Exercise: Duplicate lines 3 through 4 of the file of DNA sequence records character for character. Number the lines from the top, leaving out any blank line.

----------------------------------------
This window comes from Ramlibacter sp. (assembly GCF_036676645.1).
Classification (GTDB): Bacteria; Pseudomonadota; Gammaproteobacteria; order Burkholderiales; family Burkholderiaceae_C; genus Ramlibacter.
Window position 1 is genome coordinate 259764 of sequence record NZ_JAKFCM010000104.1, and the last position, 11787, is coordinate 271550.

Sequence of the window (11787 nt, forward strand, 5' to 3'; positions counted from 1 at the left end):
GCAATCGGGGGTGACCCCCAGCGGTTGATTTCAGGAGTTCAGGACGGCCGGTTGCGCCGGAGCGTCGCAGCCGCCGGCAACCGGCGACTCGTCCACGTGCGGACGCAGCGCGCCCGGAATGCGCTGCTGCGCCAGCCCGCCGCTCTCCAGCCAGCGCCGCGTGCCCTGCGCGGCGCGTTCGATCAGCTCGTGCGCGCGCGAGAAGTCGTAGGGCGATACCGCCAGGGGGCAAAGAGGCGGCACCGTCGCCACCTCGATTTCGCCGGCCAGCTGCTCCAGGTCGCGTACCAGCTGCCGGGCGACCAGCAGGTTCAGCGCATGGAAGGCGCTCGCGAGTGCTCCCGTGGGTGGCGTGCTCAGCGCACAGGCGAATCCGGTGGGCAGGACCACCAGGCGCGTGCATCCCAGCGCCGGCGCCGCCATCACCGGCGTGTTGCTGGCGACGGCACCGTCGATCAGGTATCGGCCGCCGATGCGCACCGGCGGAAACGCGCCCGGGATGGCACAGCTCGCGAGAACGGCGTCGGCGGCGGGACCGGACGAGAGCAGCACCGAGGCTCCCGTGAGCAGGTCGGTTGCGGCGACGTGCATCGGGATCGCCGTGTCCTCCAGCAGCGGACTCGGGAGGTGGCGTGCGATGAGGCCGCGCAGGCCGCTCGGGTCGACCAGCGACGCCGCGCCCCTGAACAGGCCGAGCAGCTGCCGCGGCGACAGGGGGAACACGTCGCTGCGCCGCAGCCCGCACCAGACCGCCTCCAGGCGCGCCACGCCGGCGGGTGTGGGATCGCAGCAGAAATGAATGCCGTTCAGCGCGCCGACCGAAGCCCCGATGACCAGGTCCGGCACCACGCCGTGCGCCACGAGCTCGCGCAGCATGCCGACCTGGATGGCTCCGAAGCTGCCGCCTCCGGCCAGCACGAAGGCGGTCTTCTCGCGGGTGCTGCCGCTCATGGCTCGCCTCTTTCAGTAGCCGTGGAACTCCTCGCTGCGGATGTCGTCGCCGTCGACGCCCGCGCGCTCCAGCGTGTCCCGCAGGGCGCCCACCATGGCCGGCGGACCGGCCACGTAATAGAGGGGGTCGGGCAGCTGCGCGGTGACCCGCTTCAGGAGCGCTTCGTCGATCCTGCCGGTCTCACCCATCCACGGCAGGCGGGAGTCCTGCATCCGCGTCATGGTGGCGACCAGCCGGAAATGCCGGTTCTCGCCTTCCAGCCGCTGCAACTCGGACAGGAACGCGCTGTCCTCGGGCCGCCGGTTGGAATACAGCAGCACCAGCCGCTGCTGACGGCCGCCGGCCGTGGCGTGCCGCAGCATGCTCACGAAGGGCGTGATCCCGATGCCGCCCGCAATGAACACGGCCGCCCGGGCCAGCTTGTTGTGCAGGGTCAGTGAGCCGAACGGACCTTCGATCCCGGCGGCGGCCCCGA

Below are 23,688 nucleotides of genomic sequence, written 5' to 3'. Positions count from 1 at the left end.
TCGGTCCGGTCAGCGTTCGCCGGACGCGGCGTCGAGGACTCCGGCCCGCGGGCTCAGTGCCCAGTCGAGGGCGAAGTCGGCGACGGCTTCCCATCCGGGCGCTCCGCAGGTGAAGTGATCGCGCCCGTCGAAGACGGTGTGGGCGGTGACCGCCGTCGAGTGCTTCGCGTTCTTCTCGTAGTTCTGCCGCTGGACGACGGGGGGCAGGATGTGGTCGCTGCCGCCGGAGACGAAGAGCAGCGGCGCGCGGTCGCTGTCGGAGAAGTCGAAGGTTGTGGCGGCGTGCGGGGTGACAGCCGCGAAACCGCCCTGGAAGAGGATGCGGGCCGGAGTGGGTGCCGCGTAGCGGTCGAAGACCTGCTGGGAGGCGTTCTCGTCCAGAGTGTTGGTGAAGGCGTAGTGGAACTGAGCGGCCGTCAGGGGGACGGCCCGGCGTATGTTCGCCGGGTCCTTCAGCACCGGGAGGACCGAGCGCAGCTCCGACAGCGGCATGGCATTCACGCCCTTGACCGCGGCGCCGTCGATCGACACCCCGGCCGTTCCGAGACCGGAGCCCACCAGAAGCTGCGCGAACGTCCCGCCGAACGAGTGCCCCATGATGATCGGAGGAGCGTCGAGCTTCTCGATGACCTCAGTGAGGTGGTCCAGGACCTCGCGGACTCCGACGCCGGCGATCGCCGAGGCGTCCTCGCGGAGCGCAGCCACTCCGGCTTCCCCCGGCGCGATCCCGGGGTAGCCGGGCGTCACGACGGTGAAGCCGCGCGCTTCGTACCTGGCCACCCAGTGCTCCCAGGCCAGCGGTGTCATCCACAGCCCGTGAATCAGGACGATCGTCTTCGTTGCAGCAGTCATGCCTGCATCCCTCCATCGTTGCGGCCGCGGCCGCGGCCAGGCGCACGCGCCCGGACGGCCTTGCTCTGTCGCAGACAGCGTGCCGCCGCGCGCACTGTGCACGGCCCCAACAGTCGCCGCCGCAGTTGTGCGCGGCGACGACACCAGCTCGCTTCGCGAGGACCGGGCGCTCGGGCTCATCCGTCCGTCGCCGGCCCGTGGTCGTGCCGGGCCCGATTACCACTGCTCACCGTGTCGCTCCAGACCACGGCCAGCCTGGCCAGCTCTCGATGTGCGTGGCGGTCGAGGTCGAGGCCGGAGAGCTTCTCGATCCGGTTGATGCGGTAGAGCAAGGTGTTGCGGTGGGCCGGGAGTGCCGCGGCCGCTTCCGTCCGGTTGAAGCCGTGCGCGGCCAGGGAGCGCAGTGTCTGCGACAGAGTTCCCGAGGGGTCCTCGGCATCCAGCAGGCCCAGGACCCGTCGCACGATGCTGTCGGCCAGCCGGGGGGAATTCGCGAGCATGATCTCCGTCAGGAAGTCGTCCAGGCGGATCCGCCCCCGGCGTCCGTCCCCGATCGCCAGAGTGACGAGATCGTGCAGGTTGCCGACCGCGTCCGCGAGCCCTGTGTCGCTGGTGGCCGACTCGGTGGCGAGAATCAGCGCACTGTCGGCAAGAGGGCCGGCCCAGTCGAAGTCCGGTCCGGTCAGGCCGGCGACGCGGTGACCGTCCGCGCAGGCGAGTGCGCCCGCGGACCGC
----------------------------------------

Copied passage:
Window position 1 is genome coordinate 259764 of sequence record NZ_JAKFCM010000104.1, and the last position, 11787, is coordinate 271550.

Sequence of the window (11787 nt, forward strand, 5' to 3'; positions counted from 1 at the left end):